Avoiding Avoidance: How to Put an End to Google’s Circumvention of Corporation Tax

Avoiding Avoidance: How to Put an End to Google’s Circumvention of Corporation Tax
Christian Fuchs

In the UK Public Accounts Committee’s recent session on tax avoidance, Chair Margaret Hodge spoke of Google’s “devious” behaviour and that the search engine in contrast to its philosophy does evil because it uses “smoke and mirrors to avoid paying tax”.

Google’s executive chairman Eric Schmidt argues that companies’ reinvestments tend “to lead to job creation, further economic growth and, ultimately, more tax” and that “people we [Google] employ in Britain are certainly paying British taxes”. Schmidt makes typical neoliberal arguments: companies create growth and employment and should therefore not be taxed. Google should not pay taxes because its employees do. Google in 2011 made a UK turnover of  £395 million, but only paid £6 million in UK corporation tax.

Image: Google’s executive chairman Eric Schmidt who is proud that “Google is a capitalist country”

Schmidt’s Freudian slip “Google is a capitalist country… er, company” tells much about how he seems to think about his company: He is proud to be a capitalist in times where people are getting evicted because of social security cuts that are implemented as part of austerity measures for reducing the budget. Whereas employees are paying more and more taxes and are getting less and less out of it from what was formerly known in some countries as the welfare state, there has been a long tendency that large corporations pay no or almost no corporation tax. The consequence is a rise of inequality: companies become economically as powerful as many countries, whereas more and more everyday people struggle to survive. Google’s worldwide revenues were more than US$46 billion in 2012. These revenues are larger than the 2011 Gross National Product of more than 100 countries, including Tunisia (US$42 billion), Lithuania (US$39 billion), Albania (US$12 billion), Armenia (US$10 billion), Mali (US$9 billion), Nicaragua (US$8 billion) or Rwanda (US$6 billion). Schmidt’s pride in being a capitalist means nothing else than being proud of capitalism’s global inequality. The global mobility of capital has allowed large multinational companies to put pressure on nation states to lower corporate taxation as well as welfare and employment standards. It has also supported the transformation of nation states into competition states that compete for capital investments by advancing neoliberal policies that deregulate employment regulations and dismantle the welfare state.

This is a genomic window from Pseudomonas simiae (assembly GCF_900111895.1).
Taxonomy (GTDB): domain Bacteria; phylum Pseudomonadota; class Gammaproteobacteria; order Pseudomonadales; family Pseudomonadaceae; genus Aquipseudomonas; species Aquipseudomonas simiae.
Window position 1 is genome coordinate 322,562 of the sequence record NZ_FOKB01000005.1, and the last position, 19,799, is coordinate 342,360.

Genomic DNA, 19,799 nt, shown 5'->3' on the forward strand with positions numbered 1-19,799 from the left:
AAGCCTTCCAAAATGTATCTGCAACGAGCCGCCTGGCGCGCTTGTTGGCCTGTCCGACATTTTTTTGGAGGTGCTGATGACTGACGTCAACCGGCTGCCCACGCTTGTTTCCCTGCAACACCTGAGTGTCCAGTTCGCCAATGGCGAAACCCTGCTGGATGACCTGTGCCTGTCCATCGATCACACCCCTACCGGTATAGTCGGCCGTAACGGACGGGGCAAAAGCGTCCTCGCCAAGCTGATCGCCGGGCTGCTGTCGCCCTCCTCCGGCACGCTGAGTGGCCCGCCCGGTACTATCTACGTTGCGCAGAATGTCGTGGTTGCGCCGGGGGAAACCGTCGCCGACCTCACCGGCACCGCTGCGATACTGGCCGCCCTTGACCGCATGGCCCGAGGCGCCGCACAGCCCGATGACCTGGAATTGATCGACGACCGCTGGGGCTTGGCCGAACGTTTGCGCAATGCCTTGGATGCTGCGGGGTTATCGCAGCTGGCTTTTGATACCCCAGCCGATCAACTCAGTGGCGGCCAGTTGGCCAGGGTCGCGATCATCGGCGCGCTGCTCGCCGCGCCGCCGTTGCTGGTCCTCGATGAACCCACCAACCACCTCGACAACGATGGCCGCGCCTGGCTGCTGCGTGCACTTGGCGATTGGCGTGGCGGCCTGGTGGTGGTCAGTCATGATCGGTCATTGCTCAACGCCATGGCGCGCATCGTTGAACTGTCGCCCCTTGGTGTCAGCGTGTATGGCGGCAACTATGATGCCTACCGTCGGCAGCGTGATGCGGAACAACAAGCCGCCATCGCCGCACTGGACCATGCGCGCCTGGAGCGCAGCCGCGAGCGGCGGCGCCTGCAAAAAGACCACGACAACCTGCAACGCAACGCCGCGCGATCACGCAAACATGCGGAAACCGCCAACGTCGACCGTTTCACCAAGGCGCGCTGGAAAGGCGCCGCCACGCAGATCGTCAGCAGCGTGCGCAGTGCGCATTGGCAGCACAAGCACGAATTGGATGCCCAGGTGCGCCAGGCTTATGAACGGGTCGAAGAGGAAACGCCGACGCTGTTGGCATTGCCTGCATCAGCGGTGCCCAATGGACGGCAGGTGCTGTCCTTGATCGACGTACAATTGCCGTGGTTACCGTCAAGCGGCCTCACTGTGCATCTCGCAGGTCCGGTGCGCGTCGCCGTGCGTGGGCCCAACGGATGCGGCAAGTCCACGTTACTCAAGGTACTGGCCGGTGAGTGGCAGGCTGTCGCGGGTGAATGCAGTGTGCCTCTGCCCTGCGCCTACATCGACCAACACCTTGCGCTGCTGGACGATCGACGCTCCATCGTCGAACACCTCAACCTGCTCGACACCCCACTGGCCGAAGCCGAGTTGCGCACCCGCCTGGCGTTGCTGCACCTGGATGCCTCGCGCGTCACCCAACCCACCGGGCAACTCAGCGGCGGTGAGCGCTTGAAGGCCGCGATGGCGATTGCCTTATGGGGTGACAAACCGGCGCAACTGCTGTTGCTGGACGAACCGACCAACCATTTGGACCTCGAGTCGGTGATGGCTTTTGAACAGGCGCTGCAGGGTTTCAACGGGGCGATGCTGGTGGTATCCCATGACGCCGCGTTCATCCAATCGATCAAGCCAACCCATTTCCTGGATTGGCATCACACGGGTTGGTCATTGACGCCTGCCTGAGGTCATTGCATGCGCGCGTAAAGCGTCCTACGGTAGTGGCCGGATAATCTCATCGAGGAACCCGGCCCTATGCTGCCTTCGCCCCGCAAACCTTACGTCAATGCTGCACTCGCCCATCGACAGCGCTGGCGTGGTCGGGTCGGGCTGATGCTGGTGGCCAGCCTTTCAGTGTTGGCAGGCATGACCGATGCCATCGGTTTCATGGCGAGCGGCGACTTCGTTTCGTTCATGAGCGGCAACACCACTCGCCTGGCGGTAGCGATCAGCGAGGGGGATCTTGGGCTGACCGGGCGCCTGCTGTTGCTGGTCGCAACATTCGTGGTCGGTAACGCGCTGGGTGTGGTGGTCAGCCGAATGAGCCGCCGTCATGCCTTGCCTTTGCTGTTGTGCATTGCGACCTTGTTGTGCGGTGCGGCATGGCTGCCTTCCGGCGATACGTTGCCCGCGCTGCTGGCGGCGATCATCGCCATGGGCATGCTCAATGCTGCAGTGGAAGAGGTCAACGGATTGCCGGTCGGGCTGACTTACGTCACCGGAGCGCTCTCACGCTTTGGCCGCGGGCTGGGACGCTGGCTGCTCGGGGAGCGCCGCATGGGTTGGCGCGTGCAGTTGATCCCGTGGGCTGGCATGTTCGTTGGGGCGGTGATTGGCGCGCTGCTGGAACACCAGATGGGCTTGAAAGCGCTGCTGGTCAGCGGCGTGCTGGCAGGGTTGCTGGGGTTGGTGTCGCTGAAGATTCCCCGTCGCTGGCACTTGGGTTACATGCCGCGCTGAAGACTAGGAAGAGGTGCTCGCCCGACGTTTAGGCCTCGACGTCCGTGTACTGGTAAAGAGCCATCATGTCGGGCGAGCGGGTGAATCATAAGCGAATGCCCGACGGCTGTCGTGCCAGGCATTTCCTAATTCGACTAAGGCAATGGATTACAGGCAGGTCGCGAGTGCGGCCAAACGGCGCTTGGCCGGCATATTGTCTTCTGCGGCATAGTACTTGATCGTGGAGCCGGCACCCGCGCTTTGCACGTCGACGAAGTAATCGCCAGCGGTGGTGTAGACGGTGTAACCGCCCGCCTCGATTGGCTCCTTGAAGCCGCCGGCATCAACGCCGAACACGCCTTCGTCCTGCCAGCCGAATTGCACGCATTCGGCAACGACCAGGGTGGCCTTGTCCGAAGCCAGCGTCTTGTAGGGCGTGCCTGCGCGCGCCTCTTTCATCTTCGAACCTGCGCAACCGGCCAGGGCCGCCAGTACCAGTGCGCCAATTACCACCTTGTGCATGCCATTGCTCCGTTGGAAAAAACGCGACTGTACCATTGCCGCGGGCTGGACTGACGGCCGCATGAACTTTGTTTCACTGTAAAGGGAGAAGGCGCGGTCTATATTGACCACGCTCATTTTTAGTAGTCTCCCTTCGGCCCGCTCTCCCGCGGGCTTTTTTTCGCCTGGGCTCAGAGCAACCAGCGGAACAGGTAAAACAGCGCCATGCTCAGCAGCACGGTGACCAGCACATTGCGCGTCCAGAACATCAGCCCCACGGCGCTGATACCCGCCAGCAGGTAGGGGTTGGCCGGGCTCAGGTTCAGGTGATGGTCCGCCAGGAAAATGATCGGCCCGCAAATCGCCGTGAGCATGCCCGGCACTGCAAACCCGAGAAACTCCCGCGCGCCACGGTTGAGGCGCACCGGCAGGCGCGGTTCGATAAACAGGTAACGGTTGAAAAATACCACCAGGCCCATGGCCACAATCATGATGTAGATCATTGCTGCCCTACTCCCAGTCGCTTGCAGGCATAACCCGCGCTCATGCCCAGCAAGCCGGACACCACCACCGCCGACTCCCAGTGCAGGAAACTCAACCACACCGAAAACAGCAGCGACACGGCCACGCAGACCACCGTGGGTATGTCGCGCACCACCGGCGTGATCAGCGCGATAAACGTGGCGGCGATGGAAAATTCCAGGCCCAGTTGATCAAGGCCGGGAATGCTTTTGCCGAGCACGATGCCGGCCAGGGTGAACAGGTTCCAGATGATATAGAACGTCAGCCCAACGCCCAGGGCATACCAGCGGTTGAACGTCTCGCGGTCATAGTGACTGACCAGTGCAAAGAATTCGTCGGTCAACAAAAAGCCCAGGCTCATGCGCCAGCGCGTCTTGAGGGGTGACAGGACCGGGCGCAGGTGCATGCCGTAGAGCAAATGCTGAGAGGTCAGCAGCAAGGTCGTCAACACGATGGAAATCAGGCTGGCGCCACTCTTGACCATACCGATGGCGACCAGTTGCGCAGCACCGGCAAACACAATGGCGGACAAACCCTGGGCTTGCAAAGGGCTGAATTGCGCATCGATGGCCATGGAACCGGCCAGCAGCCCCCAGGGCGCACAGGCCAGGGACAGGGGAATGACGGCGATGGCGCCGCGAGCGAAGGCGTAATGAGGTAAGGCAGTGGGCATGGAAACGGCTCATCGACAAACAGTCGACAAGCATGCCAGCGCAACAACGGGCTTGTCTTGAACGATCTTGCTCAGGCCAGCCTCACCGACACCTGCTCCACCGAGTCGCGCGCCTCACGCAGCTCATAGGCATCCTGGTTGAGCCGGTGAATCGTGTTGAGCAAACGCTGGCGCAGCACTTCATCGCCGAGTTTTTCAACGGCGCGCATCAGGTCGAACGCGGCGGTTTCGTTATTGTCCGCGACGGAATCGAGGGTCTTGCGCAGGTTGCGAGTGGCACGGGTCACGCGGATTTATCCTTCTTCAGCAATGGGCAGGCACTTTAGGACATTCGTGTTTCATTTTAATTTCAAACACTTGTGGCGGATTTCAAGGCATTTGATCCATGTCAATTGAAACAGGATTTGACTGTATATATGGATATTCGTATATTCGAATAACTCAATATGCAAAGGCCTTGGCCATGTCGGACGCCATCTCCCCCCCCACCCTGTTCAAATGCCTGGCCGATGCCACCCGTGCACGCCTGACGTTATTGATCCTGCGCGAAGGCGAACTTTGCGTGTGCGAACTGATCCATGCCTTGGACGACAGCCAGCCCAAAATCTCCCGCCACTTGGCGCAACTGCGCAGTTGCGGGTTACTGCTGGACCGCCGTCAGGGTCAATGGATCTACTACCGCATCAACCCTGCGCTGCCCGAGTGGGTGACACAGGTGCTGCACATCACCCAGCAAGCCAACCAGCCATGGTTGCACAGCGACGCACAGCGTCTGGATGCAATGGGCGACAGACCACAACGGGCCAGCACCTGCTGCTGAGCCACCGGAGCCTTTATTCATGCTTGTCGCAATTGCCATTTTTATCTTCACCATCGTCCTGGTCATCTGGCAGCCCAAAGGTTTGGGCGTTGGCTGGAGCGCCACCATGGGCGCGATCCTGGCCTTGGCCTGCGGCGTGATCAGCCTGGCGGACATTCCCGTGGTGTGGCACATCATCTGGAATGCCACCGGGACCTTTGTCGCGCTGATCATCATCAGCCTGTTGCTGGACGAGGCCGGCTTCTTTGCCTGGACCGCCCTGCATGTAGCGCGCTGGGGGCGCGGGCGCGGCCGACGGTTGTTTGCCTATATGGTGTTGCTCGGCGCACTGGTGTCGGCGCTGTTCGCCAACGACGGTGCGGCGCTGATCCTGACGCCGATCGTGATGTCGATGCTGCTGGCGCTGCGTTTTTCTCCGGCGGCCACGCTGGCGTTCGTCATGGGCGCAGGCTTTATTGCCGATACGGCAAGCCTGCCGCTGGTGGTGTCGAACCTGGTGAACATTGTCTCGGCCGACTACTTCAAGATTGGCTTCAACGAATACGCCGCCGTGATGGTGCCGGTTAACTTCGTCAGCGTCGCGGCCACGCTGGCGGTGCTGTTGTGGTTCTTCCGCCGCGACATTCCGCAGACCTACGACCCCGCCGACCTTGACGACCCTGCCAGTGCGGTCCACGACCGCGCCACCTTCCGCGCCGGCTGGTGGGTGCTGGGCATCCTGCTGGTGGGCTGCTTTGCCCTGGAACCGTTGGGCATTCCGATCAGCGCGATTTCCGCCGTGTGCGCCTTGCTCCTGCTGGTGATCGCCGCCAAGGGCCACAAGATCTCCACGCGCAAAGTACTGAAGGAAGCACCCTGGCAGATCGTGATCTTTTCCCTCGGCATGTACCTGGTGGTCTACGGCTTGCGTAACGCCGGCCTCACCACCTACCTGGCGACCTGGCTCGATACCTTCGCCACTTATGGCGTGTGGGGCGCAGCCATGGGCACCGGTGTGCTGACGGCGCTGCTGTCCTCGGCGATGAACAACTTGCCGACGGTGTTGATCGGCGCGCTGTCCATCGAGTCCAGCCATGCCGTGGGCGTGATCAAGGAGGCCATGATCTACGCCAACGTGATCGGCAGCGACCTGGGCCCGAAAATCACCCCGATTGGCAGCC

Google’s Vice-President for Sales and Operations in Northern and Central Europe Matt Brittin argued in contrast to Margaret Hodge in the Public Account Committee’s inquiry that the search engine’s British employees do not execute transactions or trade. The sale would rather be concluded via an online auction algorithm. He also argued that the rights for Google’s platform are owned by Google Ireland and that the UK employees therefore “can’t sell what they don’t own” and that the “trade is executed with Ireland where the intellectual property is owned”. In the November session of the Committee, Brittin said that Google’s 17 000 engineers in the USA “create the economic value for Google”, that one needs to “pay tax where the economic value is created” and in contrast to last week’s session that Google Bermuda “holds the rights to our intellectual property” and that it therefore is liable for paying taxes there.